Lewis was much more than merely the man behind Narnia. Lewis by Bruce L. Most popularly known as the author of the children's classic "The Chronicles of Narnia," C. Lewis was also a prolific poet, essayist, novelist, and Christian writer. His most famous work, "The Lion, the Witch, and the Wardrobe," while known as a children's book is often read as a Christian allegory and remains to this day one of his best-loved works. But Lewis was prolific in a number of areas, including poetry, Christian writing, literary criticism, letters, memoir, autobiography, sermons and more.
This set, written by experts, guides readers to a better understanding and appreciation of this important and influential writer. His mother died when he was young, leaving his father to raise him and his older brother Warren.
He fought and was wounded in World War I and later became immersed in the spiritual life of Christianity. While he delved into the world of Christian writing, he did not limit himself to one genre and produced a remarkable oeuvre that continues to be widely read, taught, and adored at all levels. As part of the circle known as the Inklings, which consisted of writers and intellectuals, and included J. Tolkien, Charles Williams, and others, he developed and honed his skills and continued to put out extensive writings.
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Many different groups now claim him as their own: spanning genres from science fiction to Christian literature, from nonfiction to children's stories, his output remains among the most popular and complex. Here, experts in the field of Lewis studies examine all his works along with the details of his life and the culture in which he lived to give readers the fullest complete picture of the man, the writer, and the husband, alongside his works, his legacy, and his place in English letters.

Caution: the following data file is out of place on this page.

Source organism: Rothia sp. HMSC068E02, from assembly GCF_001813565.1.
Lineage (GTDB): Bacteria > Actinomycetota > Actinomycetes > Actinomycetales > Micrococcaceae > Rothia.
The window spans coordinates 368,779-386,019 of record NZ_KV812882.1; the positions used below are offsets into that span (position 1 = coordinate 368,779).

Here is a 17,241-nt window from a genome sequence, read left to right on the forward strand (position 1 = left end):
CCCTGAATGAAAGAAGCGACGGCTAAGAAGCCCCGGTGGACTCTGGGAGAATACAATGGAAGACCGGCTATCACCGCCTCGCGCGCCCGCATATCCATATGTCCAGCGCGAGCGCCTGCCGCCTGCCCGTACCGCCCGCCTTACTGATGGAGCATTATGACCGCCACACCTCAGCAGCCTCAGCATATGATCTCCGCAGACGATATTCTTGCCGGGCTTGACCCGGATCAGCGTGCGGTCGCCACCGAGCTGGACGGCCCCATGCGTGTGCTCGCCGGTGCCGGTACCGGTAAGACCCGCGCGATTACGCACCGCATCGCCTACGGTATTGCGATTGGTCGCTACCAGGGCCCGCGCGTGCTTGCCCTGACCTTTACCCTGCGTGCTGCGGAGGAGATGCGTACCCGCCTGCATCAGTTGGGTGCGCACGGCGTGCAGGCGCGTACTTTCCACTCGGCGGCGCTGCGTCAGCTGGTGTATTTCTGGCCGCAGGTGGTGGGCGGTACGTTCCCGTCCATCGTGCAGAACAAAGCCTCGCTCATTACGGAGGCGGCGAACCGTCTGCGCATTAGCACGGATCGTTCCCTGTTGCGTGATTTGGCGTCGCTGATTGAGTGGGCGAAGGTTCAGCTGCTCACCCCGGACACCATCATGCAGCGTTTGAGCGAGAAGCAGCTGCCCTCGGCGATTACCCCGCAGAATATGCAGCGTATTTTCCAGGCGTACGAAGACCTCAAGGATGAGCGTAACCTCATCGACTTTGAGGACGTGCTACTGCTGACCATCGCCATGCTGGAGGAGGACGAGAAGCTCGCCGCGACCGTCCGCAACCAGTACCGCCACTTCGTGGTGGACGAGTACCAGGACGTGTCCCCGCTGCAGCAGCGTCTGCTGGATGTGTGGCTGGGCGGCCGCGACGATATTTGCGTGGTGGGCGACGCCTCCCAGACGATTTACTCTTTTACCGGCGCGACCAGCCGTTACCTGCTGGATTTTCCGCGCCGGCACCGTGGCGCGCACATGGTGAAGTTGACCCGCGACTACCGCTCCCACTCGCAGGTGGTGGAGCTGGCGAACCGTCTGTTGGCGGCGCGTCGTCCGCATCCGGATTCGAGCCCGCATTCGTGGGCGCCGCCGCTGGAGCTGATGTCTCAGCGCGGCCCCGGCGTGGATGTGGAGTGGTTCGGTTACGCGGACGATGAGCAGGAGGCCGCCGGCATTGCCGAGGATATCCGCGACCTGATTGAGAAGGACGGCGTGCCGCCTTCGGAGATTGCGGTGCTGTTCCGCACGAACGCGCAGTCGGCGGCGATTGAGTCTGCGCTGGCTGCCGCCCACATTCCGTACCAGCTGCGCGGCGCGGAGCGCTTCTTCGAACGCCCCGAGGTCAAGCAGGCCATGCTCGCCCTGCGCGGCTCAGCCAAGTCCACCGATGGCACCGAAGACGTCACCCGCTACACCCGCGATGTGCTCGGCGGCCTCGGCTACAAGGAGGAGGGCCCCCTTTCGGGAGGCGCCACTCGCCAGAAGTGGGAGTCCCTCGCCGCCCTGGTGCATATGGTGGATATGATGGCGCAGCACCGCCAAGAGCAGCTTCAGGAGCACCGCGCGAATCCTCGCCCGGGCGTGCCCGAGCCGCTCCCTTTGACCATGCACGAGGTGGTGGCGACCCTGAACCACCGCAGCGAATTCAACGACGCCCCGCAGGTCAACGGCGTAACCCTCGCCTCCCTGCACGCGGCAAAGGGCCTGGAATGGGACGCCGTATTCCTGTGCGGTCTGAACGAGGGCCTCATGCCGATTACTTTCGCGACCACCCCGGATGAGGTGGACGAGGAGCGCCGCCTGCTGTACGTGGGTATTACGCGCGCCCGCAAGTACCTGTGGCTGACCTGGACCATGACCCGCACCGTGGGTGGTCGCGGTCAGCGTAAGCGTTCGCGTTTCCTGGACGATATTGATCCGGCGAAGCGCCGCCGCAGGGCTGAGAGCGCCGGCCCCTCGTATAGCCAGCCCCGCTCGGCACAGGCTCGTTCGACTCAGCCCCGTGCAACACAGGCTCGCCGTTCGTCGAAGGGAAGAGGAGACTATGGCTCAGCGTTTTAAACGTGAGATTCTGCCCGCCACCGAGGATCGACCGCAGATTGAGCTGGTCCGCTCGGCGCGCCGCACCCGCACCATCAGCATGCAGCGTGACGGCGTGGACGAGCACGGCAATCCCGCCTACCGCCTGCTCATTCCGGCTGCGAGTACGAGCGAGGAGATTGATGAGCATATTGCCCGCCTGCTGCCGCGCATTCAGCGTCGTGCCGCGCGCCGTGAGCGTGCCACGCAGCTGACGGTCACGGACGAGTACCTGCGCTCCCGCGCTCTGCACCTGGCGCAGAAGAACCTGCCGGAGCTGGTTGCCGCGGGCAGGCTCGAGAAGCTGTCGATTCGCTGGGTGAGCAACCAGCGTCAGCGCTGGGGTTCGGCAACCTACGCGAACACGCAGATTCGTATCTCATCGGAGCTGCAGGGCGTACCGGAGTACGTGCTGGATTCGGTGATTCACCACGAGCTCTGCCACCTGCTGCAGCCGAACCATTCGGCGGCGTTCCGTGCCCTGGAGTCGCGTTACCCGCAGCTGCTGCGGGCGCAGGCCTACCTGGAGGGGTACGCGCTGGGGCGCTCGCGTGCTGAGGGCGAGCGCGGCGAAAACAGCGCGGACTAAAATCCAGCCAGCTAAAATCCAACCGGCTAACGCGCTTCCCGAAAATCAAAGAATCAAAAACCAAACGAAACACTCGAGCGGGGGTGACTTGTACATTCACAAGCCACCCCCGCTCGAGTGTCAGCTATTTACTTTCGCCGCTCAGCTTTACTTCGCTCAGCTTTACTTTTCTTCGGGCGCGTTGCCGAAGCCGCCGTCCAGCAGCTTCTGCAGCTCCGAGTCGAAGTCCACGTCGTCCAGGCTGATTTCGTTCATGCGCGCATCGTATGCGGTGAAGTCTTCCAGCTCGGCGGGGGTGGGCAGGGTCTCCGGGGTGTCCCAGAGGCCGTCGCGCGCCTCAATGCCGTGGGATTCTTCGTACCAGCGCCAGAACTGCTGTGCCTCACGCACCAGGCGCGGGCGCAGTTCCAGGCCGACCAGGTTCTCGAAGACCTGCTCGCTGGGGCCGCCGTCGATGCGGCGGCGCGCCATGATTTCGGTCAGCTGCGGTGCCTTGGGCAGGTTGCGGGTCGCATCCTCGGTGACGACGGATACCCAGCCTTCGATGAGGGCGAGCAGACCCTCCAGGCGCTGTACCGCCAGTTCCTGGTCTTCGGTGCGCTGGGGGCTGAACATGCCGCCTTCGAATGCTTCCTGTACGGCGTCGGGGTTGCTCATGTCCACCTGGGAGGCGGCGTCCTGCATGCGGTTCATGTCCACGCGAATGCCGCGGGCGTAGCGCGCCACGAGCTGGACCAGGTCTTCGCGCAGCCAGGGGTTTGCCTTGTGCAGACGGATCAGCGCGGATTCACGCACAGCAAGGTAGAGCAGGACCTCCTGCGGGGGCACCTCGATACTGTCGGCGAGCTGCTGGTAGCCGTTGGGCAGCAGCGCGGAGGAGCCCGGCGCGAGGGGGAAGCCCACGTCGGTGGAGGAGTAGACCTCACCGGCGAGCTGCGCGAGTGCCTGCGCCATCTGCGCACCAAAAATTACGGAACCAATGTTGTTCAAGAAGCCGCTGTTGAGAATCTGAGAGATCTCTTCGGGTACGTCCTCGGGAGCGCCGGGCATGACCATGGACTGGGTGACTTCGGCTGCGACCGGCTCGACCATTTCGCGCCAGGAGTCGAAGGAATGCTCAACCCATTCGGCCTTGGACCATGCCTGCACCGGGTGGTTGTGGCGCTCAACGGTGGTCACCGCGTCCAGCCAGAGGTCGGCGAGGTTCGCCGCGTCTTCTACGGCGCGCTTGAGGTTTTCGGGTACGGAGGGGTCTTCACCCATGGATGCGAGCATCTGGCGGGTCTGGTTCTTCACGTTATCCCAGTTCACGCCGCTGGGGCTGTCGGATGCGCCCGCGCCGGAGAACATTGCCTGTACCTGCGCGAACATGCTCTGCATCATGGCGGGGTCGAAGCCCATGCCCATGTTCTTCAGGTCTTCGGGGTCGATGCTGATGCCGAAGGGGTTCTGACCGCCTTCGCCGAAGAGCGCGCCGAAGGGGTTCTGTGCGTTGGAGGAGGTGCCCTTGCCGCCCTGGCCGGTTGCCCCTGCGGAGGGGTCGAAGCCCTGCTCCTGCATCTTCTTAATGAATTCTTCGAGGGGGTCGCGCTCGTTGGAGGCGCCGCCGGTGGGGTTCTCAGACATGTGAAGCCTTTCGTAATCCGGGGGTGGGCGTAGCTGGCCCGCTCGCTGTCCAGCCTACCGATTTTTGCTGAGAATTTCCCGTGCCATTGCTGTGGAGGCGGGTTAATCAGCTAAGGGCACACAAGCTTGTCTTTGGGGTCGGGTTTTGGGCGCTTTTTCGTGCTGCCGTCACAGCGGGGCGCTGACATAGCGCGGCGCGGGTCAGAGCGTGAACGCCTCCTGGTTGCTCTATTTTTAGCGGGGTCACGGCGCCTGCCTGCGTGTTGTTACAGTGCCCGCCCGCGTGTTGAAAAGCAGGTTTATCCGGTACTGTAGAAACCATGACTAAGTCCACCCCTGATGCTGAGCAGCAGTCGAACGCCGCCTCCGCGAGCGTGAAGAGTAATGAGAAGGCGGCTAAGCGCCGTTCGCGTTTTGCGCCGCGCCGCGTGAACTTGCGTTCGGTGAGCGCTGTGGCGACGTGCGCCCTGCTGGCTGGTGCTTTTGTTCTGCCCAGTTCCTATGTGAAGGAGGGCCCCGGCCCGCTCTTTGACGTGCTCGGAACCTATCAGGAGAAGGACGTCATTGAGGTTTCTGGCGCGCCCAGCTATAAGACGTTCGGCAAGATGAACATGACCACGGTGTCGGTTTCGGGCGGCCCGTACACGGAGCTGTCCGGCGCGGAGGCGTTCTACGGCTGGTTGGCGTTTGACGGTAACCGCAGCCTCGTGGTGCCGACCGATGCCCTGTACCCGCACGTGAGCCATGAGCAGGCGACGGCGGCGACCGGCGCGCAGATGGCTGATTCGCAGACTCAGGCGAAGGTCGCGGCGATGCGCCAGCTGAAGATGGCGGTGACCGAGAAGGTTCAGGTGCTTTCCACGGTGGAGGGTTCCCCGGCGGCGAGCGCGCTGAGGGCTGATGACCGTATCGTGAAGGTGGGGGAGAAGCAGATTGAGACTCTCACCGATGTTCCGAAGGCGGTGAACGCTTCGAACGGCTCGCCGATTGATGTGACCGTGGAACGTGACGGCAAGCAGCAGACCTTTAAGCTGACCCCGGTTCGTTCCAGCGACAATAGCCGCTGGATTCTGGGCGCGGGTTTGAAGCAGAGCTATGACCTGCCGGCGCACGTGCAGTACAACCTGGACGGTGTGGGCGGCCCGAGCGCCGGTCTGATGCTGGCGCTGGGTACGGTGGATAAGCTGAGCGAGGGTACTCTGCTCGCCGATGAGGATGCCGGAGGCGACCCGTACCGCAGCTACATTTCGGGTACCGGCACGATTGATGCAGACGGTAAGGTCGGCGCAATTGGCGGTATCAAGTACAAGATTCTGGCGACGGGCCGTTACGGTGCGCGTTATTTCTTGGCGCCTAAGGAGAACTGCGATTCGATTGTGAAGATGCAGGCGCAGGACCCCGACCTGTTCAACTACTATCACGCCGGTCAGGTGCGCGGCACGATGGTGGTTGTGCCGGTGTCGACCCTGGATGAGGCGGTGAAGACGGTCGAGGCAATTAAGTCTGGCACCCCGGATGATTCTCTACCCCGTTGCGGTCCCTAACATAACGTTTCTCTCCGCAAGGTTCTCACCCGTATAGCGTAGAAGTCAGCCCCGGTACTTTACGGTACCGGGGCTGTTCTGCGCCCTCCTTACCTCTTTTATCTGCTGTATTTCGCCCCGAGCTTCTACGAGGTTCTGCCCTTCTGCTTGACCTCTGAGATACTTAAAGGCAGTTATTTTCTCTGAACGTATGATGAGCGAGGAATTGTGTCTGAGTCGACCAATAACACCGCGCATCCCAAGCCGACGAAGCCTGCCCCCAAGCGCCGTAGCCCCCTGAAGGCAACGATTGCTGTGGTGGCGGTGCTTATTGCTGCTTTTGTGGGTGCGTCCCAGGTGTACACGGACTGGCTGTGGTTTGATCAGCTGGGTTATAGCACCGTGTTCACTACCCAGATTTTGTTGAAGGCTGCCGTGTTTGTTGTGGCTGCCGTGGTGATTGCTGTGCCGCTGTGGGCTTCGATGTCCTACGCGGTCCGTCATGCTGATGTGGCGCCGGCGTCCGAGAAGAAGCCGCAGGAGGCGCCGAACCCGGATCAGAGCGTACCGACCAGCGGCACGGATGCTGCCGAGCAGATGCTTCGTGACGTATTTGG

References to this work on external resources. Book description Theologians, psychologists, academics, feminists, and fantasists offer humor, insight, and fresh perspectives on the enchanting and beloved Chronicles of Narnia series. Tolkien and Middle Earth's influence on the conception of Narnia, the relevance of allegory for both Christians and non-Christians, the idea of divine providence in Narnia, and Narnia's influence on modern-day witchcraft.
Revisiting Narnia: Fantasy, Myth And Religion in C. S. Lewis' Chronicles (Smart Pop)
Fans of the wildly popular series will revel in the examination of all aspects of C. Lewis and his magical Narnia. Haiku summary.
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Popular covers see all 5 covers. Rating Average: 3. Is this you? In no particular order, other highlights include Natasha Giardina's evocation of the 'Palace of Memory' in her "Elusive Prey" article, subtitled "Searching for Traces of Narnia in the Jungles of the Psyche. Of the twenty-five contributors, many have written about Lewis and Narnia before, another laudable trait of Revisiting Narnia.
Martha C. Sammons observes that it is we grownups who need fantasy tales instead of kids, not surprising as she also authored A Guide Through Narnia. Lewis Society and Ingrid E. Newkirk, founder and president of PETA, who writes about Narnia as vehicle for perceiving animals as equals.
Academics seeking "the usual suspects" will find them—Cathy McSorran's "Daughters of Lilith" addresses feminist issues in the Narnia series, while Louis Markos provides a touch of the lit crit in "Redeeming Postmodernism: At Play in the Fields of Narnia. Lewis Had Been Eastern Orthodox? With all due apologies to authors I haven't yet named, such as Bumbaugh, Zambreno, Stabb, and Duriez, it is a grim fact of life that all reviews must come to an end sometime. Comparisons to Tolkien?